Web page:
One of the services that offer to pay for homeless or low-income people to get basic computer training so that they can get into the work place is a program called Job Service.  Job Service is a good program; it pays for someone to get training to get back into the job force, but it has a catch.  To qualify for this service you have to be laid off from work or the place that you work has to have been closed.  You then have to go through a series of tests to see if you qualify for this service.  It is my understanding that a homeless person would not qualify if they haven’t been laid off or lost their job to closure.  I bet there are a lot of people out there that should qualify for this service but don’t just because of these needless rules.  I was again disappointed in this service and it really seems that someone needs to step forward and take these programs and make something that the average homeless or low-income person can use. 

         The final one of the services that offers to pay for homeless or low-income people to get basic computer training that I could find is a program called the Job Training Partnership Act (JTPA).  Susan Kellam, a writer for the Congressional Quarterly Weekly Report, stated that, "The Job Training Partnership Act replaced the Comprehensive Employment and Training Act or CETA in 1982 to provide job training programs for the poor"  (Kellam, 1342).  A lot of people in congress didn’t like this new job training program because unlike the CETA it does a great job in getting the applicants training but it does not provide employment opportunities for them.  After looking through the National JTPA Study I came to believe that this new program does a pretty good job at what it is intended to do.  One of JTPA’s main goals is to reduce the dependence of people on Welfare.  The study shows that JTPA did reduce the dependence on Welfare for the areas that JTPA was in but this really didn’t make up for the large cost to the tax payers of the states that JTPA institutions reside in.  The Industrial and Labor Relations Review did a review of this study and the Vernon Briggs said that: 

The major lesson that I take from this study is that JTPA – with its absence of stipends for trainees, its emphasis on performance standards, its reduction in funding levels, and its exclusion of direct job creation – was a step backward from earlier progressive evolution of legislature efforts to prepare the nations economically disadvantaged persons for jobs.  (529)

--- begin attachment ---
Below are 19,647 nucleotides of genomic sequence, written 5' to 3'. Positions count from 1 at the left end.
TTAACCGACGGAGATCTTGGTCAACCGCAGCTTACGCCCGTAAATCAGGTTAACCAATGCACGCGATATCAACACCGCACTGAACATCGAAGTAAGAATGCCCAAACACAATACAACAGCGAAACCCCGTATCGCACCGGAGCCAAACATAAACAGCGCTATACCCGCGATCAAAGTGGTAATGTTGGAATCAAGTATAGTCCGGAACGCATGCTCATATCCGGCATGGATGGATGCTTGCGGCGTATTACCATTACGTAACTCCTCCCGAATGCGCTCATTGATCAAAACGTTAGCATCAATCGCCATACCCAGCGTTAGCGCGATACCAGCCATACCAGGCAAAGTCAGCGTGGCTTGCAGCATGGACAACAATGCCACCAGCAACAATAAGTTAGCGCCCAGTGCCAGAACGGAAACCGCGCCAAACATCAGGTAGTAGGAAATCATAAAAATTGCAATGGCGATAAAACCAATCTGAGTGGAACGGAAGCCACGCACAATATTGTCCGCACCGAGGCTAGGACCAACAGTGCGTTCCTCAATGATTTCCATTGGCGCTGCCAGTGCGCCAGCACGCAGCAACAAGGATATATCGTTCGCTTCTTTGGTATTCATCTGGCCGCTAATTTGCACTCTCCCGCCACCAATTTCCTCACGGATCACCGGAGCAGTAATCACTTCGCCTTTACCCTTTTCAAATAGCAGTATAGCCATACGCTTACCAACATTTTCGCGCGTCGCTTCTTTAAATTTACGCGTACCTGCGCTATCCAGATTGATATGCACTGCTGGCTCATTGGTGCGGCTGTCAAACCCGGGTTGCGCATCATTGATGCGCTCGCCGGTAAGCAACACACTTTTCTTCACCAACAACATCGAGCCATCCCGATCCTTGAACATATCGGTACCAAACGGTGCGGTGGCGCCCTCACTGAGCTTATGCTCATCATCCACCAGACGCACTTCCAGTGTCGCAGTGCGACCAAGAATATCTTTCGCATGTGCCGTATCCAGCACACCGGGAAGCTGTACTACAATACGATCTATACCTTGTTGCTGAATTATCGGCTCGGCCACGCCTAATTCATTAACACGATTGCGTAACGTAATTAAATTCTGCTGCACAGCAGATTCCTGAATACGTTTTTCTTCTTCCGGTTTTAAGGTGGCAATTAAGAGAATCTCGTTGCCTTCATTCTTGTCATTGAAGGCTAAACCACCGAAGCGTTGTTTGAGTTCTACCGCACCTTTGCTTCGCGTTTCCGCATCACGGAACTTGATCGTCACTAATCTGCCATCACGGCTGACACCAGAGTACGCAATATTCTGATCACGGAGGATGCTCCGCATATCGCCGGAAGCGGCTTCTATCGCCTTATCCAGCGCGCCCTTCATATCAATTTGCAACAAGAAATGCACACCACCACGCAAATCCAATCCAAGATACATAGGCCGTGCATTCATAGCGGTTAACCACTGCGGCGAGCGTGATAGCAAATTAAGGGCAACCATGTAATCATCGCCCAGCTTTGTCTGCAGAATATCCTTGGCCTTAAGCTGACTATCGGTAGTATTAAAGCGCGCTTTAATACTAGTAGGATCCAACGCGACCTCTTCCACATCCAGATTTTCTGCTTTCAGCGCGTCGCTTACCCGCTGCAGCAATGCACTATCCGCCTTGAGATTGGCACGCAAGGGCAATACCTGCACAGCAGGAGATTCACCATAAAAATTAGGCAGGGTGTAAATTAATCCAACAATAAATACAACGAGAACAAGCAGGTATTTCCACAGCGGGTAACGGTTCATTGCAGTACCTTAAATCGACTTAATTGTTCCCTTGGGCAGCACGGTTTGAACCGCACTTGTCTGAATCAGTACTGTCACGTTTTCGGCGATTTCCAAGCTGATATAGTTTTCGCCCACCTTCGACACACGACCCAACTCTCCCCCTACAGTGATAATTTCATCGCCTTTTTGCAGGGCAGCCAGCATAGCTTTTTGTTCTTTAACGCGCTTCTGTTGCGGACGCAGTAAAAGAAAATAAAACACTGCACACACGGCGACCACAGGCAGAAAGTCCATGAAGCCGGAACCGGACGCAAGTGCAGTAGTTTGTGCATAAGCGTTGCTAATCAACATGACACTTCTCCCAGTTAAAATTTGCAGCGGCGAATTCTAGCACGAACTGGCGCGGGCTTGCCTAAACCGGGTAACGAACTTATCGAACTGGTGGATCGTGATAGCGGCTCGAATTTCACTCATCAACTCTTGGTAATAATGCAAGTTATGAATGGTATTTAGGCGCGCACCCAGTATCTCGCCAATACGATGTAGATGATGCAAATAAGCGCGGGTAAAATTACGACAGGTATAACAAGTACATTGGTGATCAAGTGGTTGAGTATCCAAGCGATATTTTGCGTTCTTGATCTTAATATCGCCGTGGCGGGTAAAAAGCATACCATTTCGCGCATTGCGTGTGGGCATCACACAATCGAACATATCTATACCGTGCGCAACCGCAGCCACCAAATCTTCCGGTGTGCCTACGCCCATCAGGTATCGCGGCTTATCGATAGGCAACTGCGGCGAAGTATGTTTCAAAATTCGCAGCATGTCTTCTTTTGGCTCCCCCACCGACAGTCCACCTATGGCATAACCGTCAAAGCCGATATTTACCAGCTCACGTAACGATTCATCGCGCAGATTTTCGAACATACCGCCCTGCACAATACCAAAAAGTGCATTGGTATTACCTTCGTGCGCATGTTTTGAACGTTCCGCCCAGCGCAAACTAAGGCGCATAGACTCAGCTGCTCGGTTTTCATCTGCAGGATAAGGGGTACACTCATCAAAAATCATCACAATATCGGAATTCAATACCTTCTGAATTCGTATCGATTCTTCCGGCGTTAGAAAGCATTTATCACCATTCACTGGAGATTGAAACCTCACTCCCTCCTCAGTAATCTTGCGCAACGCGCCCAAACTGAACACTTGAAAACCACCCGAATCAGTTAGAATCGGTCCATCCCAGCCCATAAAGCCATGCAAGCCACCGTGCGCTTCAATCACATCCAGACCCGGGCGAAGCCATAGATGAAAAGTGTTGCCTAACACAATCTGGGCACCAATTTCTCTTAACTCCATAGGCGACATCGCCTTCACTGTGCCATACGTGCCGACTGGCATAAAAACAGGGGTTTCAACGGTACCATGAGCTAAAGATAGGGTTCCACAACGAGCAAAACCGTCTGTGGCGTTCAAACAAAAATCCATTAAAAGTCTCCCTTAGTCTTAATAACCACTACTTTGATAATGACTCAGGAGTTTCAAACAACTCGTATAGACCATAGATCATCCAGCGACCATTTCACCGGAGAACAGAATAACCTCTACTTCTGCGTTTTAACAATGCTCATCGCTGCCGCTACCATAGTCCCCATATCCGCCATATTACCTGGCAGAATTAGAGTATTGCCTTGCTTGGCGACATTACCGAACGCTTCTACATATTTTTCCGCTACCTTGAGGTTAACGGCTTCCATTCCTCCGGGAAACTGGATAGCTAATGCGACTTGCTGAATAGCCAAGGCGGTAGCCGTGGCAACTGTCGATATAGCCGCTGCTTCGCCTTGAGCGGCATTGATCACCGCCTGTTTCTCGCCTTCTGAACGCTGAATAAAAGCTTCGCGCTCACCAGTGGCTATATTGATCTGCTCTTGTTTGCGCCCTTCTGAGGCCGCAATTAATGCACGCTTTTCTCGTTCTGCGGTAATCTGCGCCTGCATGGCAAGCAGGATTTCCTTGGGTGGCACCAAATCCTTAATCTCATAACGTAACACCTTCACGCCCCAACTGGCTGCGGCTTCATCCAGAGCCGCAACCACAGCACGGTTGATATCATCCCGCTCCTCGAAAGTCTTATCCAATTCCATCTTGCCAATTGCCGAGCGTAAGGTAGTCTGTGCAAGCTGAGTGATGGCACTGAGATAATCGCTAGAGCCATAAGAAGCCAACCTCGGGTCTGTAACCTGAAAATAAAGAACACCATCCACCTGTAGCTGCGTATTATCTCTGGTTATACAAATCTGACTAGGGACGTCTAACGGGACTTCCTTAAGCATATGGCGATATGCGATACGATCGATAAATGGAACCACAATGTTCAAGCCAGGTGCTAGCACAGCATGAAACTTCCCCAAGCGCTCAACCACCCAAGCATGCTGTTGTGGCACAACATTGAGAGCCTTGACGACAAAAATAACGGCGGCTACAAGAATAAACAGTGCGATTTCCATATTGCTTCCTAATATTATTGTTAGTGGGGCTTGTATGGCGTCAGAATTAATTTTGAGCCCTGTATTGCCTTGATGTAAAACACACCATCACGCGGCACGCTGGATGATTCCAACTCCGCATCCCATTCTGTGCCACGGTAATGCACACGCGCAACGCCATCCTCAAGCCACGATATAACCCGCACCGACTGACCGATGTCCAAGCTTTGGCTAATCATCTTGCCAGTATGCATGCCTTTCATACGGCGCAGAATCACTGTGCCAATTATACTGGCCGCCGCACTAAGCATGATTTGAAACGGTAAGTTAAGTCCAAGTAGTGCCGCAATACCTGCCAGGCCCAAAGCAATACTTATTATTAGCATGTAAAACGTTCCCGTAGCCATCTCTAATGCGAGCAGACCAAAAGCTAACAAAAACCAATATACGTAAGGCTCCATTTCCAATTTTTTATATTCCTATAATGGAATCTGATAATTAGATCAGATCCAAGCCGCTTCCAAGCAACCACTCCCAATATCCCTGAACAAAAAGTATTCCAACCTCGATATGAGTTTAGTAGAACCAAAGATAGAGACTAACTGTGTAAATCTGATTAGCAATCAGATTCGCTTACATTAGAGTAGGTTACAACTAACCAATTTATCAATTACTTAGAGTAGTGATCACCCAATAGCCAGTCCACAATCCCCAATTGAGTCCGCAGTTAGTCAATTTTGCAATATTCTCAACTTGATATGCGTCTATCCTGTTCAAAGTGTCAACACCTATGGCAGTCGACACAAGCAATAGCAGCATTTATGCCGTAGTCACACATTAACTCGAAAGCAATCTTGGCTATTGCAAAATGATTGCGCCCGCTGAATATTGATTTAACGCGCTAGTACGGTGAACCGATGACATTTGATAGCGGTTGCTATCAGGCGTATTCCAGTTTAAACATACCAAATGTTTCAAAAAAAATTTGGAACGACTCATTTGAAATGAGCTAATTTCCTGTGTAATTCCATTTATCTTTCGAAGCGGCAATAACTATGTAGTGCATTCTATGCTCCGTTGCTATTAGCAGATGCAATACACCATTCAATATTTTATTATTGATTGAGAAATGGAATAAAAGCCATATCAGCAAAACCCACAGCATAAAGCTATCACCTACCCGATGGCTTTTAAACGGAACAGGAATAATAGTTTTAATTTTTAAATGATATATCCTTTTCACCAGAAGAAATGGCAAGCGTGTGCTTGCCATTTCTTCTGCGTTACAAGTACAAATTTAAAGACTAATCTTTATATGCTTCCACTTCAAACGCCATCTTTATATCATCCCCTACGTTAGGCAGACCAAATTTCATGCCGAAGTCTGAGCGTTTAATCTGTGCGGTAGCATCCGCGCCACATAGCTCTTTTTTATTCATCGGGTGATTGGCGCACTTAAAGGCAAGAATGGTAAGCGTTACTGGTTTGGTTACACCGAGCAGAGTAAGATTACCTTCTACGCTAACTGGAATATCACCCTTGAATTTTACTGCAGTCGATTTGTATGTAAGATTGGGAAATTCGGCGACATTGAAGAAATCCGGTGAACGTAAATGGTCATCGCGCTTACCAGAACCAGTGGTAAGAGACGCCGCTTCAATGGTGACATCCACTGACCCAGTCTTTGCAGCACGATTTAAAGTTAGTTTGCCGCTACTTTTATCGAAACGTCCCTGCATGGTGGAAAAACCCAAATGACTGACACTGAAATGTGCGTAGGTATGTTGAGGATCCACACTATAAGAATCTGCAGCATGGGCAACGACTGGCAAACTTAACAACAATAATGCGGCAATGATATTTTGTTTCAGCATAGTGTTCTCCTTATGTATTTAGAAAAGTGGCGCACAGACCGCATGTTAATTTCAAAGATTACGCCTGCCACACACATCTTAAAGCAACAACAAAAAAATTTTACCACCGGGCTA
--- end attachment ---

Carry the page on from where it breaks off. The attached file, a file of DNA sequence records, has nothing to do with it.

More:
After reading these studies and reviews I saw that there are many different views of this program and that if it can really help the disadvantaged at all.  I figure it is not a fix for the problem but it is something that is being done.  The main thing that made me mad is that these people who are critiquing this program are not doing anything to improve it or start a better program.  They sit there and say how bad it is and how it isn’t helping the people it was intended to help and don’t do anything about it.  These people need to get out there and do something.  I decided that I wanted to find out exactly what JTPA did and how they were or weren’t helping the people that the program was intended to help.  A quote from Training: the Magazine of Human Resources Development, says that:

How has the Job Training Partnership Act (JTPA) of 1982, designed to provide training and retraining for disadvantaged youths and displaced workers, worked? Not bad.  JTPA seems to have put more people actually into jobs than previous government training plans. Some, however, feel that JTPA is not helping the hardcore unemployed. Still, JTPA is better than nothing, and clearly better than its government predecessor, CETA (the Comprehensive Employment and Training Act).  (54)

JTPA was doing a pretty good job of getting the unemployed into jobs so I wanted to go and talk to them to see exactly was going on.  When I went to talk to one of the head guys at the JTPA center I found that a new program is going to be implemented this summer.  The new program is called the Workforce Investment Act of 1998 (WIA) and it will replace the Job Training Investment Act in South Carolina on July 1, 2000.  It seems to be much better than the JTPA program.  Dean Jones, one of the guys working with this new program, said that job seekers can access their employment and training needs through One-Stop Resource Centers within their communities regardless of income, eligibility, guidelines, or where they live.  This program takes the “work-first” approach in providing employment and training.  This approach is comprised of three steps.  The first goal in these steps is to see if the individual has the skills to obtain a job.  These One-Stop Resource Centers will provide workforce development services under a three categories.  The first, called Core Services, according to Dean Jones: